Lab2 - Name: SID: Lab 2: Maps, Geological Structures,...

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SID: Lab 2: Maps, Geological Structures, Relative Age Determinations Introduction: Maps can be some of the most interesting and informative printed documents you will ever see. Most of us are familiar with simple maps that indicate places and the roads you take to get from one place to another, but maps can convey many kinds of information. In this lab we will learn to interpret two very important maps used in geology and related disciplines: topographic maps and geologic maps. We will also learn to interpret geological structures, and learn how they can be inferred from geologic maps Objective: This laboratory is to introduce you to topographic and geological maps, cover some geological structures associated with folding and faulting of rocks, practice making relative age determination of rocks and structures, and have you construct a geological cross section based on information presented on maps. Answers: Please answer the indented, numbered questions below on THIS LAB – you will turn in this document . Explanations should be concise; most questions can be answered with a few words, or a sentence or two. All answers should be your own, but we encourage you to discuss and check your answers with 2-3 other students. Discussion and explanation are terrific ways to learn! Labs are graded out of 100 points, and then scaled accordingly. -------------------------------------------------------------------------------------------------------------- Part 1: Topographic Maps Topographic maps are maps that provide information regarding the surface of the earth. The main feature of topographic maps is their representation of topography : ridges, valleys, mountains, plains and other earth surface features, natural as well as man-made. Elevation is depicted on topographic maps by the use of contour lines . Contour lines are lines representing equal elevation across the landscape. Contours are drawn at regular intervals of elevation; these intervals vary between maps, but are typically specified at the bottom of the map or in the map legend. In addition, topographic maps provide a wealth of information regarding both natural and manmade features (see the topographic map symbol key). Map scale is a critical piece of information on all maps. Scale is the value that relates a map to the real world. The scale of a map allows the user to translate distances on the map to distances on the ground. For instance, a map with a 1 to 12,000 scale (1:12000), tells us that for every unit of measure on the map, 12,000 of those units on the ground are being depicted. With any map, the detail of features illustrated will depend on the map scale. Study the topographic map showing the region of San Francisco (this map is also available online at: http://tinyurl.com/2r9csg ). 1) What is the scale of this map? (1 pt).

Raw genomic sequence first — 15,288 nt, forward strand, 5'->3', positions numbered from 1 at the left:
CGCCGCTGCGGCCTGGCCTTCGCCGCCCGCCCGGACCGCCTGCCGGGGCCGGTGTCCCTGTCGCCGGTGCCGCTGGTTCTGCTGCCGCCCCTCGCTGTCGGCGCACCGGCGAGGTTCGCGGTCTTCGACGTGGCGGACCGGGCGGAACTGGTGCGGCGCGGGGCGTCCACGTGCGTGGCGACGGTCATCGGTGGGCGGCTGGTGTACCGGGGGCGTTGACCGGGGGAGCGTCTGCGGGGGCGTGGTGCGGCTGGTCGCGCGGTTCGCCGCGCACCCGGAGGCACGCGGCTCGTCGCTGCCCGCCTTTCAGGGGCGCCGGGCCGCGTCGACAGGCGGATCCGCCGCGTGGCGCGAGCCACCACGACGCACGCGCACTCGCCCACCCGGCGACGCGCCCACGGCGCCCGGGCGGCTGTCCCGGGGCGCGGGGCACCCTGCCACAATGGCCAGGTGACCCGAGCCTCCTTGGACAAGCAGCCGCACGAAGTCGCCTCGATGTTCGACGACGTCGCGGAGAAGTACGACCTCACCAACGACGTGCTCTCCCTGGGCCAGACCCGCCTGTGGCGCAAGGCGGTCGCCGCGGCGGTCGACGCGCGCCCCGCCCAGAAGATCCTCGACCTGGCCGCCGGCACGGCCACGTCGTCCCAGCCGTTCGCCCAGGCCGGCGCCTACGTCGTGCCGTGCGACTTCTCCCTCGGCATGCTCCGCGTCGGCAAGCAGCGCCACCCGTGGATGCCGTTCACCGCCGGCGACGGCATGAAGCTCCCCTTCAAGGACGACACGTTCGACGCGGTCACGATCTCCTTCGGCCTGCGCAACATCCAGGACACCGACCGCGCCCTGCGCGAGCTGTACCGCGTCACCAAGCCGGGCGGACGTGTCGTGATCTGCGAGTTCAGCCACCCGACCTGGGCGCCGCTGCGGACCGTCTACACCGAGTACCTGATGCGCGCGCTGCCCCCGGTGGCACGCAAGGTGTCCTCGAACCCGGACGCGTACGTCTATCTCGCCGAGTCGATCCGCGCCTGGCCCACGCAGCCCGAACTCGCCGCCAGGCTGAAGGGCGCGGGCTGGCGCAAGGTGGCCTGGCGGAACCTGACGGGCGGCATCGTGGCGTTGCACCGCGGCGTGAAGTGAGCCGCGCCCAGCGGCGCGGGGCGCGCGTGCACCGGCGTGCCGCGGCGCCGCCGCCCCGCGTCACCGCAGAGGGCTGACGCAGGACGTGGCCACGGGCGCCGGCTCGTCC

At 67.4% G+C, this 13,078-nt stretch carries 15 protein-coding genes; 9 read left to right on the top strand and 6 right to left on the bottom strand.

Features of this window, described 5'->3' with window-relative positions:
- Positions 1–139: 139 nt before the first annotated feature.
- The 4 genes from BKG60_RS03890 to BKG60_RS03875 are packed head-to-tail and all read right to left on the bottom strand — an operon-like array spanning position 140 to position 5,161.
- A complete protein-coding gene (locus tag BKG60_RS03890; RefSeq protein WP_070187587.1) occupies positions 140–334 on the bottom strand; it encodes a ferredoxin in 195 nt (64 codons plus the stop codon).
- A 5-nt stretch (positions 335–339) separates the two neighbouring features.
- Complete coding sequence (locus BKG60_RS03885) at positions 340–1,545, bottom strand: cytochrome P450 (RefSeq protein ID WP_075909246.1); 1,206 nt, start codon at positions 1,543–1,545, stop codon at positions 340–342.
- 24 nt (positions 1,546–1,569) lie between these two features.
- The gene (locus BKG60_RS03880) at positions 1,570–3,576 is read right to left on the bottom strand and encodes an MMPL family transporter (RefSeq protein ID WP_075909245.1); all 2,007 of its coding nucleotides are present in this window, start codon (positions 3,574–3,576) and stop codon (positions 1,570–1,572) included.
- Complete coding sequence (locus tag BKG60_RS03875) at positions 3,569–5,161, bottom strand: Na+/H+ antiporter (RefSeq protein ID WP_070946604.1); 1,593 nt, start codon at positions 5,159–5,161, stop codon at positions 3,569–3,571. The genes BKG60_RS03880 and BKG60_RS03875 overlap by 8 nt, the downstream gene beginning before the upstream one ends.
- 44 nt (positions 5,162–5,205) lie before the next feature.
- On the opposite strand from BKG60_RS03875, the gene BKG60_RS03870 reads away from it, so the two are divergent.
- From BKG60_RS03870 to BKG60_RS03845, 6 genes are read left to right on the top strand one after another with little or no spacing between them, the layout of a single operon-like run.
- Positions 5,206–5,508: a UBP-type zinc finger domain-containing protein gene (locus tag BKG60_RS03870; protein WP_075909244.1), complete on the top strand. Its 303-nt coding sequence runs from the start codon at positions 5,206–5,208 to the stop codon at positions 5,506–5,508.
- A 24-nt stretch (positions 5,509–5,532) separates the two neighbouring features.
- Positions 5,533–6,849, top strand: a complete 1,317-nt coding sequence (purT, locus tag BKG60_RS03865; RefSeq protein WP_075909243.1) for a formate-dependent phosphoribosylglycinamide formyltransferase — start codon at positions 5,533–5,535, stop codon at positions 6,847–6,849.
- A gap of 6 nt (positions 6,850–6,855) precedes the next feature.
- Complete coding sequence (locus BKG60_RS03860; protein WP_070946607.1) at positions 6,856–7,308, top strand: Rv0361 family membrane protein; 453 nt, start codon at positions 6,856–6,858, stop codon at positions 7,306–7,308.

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Lab2 - Name: SID: Lab 2: Maps, Geological Structures,...

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